When everyone in a poor neighborhood pays their fair share in property taxes, it guarantees they are buying poor schools. The problem isn’t choice, it’s the entire funding mechanism that creates schools no one would choose to go to.

7. The Interstate Highway System

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Started in 1956 under President Dwight Eisenhower, the U.S. National Highway System has grown into a modern marvel and a hallmark of American engineering and national identity. Part commuter convenience, part critical economic infrastructure, the U.S interstate system is one of the last pieces of American exceptionalism that a rising China has arguably not yet surpassed in its efforts to build itself a truly modern nation.

Unfortunately, America’s roadways are falling into disrepair because the money needed to maintain them has been hijacked by several competing political priorities – including a sheer lack of will to update tax rates. While engineers and scientists offer up suggestions for how to bring Ike’s interstates into the 21st century with upgrades and improvements, the federal budget has neglected to even stop them from crumbling right from underneath their tires. Just goes to show that even the best idea can still be abandoned to ruin and neglect.

6. Global Health Emergencies

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America’s response to 2014’s greatest public health emergency, the Ebola outbreak, saw troops deployed alongside health and aid workers in the countries hit hardest. In his 2015 State of the Union address, President Obama commended the troops and medics for their efforts in containing and rolling back Ebola, and called on other nations to acknowledge the link between poverty, health, and the security risks to an interconnected world posed by underdeveloped nations. It sounds like America’s knee-jerk response actually played out pretty well for everyone…

…until you find out the nations who hosted the troops didn’t want or benefit from the Ebola clinics erected by American forces, and that classifying public health as a security risk helps bolster military spending at the expense of health research. Then it sounds more like the breakthrough single from Colonialism’s Greatest Hits. Connecting poverty and public health as a pretense for occupation, rather than a call for greater international diplomacy and cooperation, may not be quite what Obama had in mind, but at least he helped throw more pavers on the road.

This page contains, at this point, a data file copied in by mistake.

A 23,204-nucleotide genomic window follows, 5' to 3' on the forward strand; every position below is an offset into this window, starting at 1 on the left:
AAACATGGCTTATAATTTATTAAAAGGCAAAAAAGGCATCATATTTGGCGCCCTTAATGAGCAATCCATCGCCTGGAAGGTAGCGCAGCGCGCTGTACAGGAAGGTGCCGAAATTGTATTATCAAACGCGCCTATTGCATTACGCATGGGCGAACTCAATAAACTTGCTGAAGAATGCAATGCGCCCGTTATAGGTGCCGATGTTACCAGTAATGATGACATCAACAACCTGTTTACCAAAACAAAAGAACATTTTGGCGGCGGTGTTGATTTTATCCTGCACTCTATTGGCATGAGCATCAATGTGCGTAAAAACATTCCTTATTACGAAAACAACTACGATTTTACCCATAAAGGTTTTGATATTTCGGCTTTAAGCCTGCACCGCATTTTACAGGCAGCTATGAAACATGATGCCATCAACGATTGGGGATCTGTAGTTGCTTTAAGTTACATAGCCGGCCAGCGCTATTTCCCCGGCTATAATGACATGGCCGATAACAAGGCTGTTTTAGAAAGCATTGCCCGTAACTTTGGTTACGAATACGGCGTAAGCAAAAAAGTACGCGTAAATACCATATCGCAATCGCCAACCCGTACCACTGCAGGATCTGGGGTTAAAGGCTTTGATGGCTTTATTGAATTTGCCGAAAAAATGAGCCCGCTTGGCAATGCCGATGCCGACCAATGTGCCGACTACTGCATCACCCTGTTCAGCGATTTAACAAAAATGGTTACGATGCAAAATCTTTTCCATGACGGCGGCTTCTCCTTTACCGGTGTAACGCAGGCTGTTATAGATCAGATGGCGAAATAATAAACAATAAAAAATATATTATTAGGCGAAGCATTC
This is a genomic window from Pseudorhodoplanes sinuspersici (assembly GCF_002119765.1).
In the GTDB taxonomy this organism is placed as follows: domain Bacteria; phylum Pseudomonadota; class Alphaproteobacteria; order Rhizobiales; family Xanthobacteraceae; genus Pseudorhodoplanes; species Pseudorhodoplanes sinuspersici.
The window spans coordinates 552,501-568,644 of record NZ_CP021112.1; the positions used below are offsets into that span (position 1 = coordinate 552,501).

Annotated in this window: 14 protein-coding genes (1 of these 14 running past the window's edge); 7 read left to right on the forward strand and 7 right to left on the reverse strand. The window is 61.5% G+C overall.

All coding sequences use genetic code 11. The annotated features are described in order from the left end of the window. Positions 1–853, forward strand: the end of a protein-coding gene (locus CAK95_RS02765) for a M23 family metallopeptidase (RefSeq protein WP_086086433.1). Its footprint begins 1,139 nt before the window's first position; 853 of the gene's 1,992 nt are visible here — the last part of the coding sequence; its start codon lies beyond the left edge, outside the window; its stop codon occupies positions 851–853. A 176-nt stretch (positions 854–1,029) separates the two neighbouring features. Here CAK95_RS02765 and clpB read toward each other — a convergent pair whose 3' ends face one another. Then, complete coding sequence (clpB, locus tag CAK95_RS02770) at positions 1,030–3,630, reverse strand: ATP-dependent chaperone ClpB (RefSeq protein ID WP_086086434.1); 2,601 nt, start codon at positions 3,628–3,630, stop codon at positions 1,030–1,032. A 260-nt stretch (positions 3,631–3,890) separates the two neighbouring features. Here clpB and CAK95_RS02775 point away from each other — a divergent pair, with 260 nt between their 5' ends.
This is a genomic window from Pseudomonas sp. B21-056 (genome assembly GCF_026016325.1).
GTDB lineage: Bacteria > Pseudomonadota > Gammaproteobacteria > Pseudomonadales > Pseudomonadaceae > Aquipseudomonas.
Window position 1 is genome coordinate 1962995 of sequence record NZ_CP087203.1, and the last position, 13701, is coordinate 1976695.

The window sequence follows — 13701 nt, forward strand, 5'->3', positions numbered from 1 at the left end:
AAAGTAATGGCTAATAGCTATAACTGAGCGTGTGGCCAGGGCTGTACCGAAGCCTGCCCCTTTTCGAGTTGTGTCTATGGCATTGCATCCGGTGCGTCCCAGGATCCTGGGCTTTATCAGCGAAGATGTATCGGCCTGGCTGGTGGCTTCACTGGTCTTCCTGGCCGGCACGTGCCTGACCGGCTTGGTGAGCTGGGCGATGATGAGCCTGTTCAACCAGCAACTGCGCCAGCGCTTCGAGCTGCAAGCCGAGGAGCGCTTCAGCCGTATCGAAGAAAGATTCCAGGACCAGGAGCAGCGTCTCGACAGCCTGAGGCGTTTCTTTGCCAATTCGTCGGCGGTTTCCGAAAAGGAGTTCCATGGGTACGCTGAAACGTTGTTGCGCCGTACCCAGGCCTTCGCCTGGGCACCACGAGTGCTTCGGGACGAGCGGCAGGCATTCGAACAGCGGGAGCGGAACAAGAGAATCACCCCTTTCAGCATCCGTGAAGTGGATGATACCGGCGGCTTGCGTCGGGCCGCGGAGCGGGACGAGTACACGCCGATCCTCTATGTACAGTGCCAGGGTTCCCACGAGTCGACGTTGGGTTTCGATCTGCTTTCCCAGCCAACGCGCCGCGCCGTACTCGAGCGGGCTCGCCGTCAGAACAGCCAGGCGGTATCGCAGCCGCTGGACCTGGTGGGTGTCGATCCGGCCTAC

5. Environmental Protection

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In 1972, Congress overrode President Nixon’s veto to pass the Clean Water Act. While falling short of its goal to make all of America’s waterways swimmable and fishable by 1985, it has achieved some important benchmarks like stopping Ohio rivers from catching fire, and providing immediate funding to clean up the Gulf after the BP oil spill in 2010. This built on efforts a decade earlier to cut pollution with the Clean Air Act, which has been credited with saving more than $22 trillion in health expenses, to say nothing of the mental health benefits of being able to see the sky more than a few times a year.

Of course, one of the world’s biggest polluters was exempted from these new standards: America’s military. Not only does maintaining the world’s largest and best-equipped military (more on that later) produce waste on the scale of a small country, it may be the primary reason for America’s carbon footprint and insatiable appetite for petroleum. Aside from punching above its weight in burning oil, modern military technology means the troops leave behind literal tons of cancer-causing depleted uranium. The Kyoto Protocol graciously exempted the military, as do America’s own environmental regulations, in the interest of national security. Never mind that the Defense Department itself anticipates climate change being a leading national security issue in coming years.

4. Tax Exemptions

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Living in the first world is expensive. Government at all levels needs a lot of capital to keep your indoor plumbing flowing, your electricity crackling through the grid, roads navigable and parks poop-free. Whether the requisite money comes from sales tax, property values, personal income, or any other of the myriad sources employed, though, government at every level just loves using the threat of taxes to manage public behavior.

Take the American Dream, for example: home ownership, especially since WWII, has been a key measure of how individuals, regions, and the economy as a whole are faring. To help sweeten the deal, creative federal pencil-pushers writing the national income tax law in 1913 opted to make all interest, including your mortgage, tax-deductible. The money paid to the lender in order to put up the cash for the largest single purchase most people will ever make is counted as a business expense for buyers, and can be partially discounted from federal taxes. Sounds great, right? Interest is what makes loans expensive; without interest, it’s just free money to finance lifestyle purchases.